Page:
Month: March 2022

2022-2023 Graduate Student Public Humanities Fellowship (deadline: 5/16/22)

Humanities New York and its nine partner universities, comprising the Humanities Centers Initiative, invite grant proposals from advanced graduate students in support of public programming and projects. for the 2022-2023 Graduate Student Public Humanities Fellowship. Grant awards will be up to $4,000.

All projects must be public-facing in some way: intended for public audiences, engaging members of the public as collaborators, or partnering with community groups. Projects of any format or type will be considered; however, projects that engage with issues of social justice and equity are particularly welcome.

For more information:

Deadline: May 16, 2022

2022-2023 GC Digital Fellowship (deadline: 3/28/22)

GC Digital Initiatives is searching for new doctoral students to join our dynamic team. Together, GC Digital Fellows lead week-long digital research institutes, teach workshops on technical skills, create resources for GC students and faculty, and build digital projects that make use of the affordances of emerging technology while considering the ethical, social, and political stakes. In fact, the GC Digital Fellows have been recognized for their approach to teaching digital research skills by receiving a National Endowment for the Humanities (NEH) award to create curricula and lead professional development workshops in digital humanities.

GC Digital Fellows who join our team this year will play an instrumental role in opening the CUNY Center for Digital Scholarship and Data Visualization (currently under construction).

Graduate Center doctoral students at any level are eligible to apply, and we encourage applications from women and gender minorities and BIOPC. We hope to add strength to our program in graphic and web design, Python, and mapping; however, this is not an exhaustive list. We encourage those with other skills and interests to also apply.

To get a better sense of our work, you can read the GC Digital Fellows’ blog, Tagging the Tower, and our semesterly blog post “What is GCDI?” You can also read our most recent annual report. You can also read about what GC Digital Fellows have gone on to accomplish once they have left the Graduate Center.​


Compensation for the fellowship will be a minimum of $29,115 for the academic year. Fellows will be appointed to the Graduate Center payroll as Graduate Assistant Bs (GAB) at their own current rate and receive a Provost’s Award that will pay through the Office of Financial Aid. The GAB title provides eligibility to purchase the low-cost NYSHIP health insurance as well as in-state tuition remission for fellows who are within their first 10 registered semesters of doctoral study. Fellows who are past their 10 registered semesters of doctoral study will be eligible to receive in-state tuition remission at the Level 3 rate per the new PSC-CUNY contract. (This benefit provides for this tuition remission for a maximum of 4 semesters past the student’s 10 registered semesters.)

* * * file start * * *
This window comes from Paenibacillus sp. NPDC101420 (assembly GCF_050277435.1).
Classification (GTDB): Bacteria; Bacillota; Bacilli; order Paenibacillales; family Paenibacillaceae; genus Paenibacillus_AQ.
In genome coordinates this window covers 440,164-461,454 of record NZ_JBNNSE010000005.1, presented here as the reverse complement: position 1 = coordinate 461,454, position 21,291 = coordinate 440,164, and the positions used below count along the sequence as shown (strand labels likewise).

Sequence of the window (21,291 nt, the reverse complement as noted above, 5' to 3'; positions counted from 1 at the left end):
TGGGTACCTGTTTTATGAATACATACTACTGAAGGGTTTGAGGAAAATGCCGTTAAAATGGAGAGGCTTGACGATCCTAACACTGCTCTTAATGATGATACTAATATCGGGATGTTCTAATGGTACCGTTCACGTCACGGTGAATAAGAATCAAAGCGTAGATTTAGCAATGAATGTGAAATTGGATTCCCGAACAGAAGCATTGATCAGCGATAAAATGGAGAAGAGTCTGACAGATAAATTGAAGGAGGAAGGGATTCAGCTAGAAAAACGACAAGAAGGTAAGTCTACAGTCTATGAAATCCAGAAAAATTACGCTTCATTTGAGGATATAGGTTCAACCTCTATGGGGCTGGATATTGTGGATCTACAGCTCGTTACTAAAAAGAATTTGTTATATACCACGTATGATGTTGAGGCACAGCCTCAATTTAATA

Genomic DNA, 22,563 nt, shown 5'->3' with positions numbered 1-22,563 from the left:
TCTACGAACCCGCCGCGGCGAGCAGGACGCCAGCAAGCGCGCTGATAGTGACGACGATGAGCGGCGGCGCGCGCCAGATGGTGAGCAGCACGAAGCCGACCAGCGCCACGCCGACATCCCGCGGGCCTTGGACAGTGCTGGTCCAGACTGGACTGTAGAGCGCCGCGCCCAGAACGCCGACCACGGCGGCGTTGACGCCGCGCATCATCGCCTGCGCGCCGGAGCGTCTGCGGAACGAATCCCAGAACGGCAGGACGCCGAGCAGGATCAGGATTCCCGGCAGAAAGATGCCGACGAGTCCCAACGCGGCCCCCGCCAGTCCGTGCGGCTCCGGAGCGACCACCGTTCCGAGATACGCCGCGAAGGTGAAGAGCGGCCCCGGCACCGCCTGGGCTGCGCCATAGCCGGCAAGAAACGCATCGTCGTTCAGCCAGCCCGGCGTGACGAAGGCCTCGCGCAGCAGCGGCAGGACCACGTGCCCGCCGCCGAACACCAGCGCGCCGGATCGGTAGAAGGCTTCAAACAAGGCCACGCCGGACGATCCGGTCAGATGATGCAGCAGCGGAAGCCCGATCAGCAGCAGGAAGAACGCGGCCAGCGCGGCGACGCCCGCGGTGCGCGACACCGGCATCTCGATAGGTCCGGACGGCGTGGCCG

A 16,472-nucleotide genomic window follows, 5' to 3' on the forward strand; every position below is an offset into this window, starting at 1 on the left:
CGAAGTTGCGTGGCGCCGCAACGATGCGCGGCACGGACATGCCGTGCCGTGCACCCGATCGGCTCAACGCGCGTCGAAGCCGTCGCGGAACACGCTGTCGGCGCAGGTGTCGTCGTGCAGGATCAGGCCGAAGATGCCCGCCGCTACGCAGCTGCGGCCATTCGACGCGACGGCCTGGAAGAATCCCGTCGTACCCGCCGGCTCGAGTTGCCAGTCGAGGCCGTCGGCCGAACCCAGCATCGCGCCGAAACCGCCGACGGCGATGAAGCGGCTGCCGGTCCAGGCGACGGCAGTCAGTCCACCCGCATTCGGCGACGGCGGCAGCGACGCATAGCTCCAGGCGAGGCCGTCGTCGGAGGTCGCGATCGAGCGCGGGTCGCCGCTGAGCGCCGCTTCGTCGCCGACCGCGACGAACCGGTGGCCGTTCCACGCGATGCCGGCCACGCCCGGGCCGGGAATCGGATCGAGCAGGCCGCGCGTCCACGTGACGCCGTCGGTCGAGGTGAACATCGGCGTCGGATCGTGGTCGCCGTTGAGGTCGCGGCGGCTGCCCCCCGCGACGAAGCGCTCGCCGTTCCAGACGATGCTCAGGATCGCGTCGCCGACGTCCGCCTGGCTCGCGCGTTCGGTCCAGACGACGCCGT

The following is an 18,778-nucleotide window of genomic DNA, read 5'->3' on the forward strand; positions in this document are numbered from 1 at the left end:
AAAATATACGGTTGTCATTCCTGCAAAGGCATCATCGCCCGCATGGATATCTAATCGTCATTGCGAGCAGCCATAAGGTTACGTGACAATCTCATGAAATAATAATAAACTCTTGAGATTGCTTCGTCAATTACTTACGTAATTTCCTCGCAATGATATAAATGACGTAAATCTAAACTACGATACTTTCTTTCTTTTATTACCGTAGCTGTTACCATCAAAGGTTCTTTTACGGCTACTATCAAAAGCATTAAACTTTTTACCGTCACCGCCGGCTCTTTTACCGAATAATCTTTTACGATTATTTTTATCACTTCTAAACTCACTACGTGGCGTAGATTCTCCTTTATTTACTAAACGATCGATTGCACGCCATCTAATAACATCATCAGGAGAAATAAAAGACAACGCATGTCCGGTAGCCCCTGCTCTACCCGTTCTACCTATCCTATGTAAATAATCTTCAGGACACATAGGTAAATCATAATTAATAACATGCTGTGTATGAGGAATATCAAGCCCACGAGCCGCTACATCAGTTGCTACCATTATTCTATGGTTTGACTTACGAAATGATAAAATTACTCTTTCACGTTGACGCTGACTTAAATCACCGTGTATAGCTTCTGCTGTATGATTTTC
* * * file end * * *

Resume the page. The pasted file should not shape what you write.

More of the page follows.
The initial DF appointment is for one year (exact dates vary and will be specified upon appointment). Determinations of DF re-appointments will be made on an annual basis up to three years, depending on individual eligibility and GC needs.

CFP Posted on our website:

Apply here:

Deadline: March 28, 2022 11:59 PM EST

Nancy Foner – One Quarter of the Nation

Distinguished Professor Nancy Foner (GC/Hunter) published a new book, One Quarter of the Nation: Immigration and the Transformation of America (Princeton University Press, 2022)

Professor Foner recently discussed her book at a panel discussion in our Immigration Seminar Series. Excerpts of her talk are also featured in the Graduate Center news “How Immigration Changed U.S. Society

About the Book

The impact of immigrants over the past half century has become so much a part of everyday life in the United States that we sometimes fail to see it. This deeply researched book by one of America’s leading immigration scholars tells the story of how immigrants are fundamentally changing this country.

An astonishing number of immigrants and their children—nearly eighty-six million people—now live in the United States. Together, they have transformed the American experience in profound and far-reaching ways that go to the heart of the country’s identity and institutions.

Unprecedented in scope, One Quarter of the Nation traces how immigration has reconfigured America’s racial order—and, importantly, how Americans perceive race—and played a pivotal role in reshaping electoral politics and party alignments. It discusses how immigrants have rejuvenated our urban centers as well as some far-flung rural communities, and examines how they have strengthened the economy, fueling the growth of old industries and spurring the formation of new ones. This wide-ranging book demonstrates how immigration has touched virtually every facet of American culture, from the music we dance to and the food we eat to the films we watch and books we read.

One Quarter of the Nation opens a new chapter in our understanding of immigration. While many books look at how America changed immigrants, this one examines how they changed America. It reminds us that immigration has long been a part of American society, and shows how immigrants and their families continue to redefine who we are as a nation.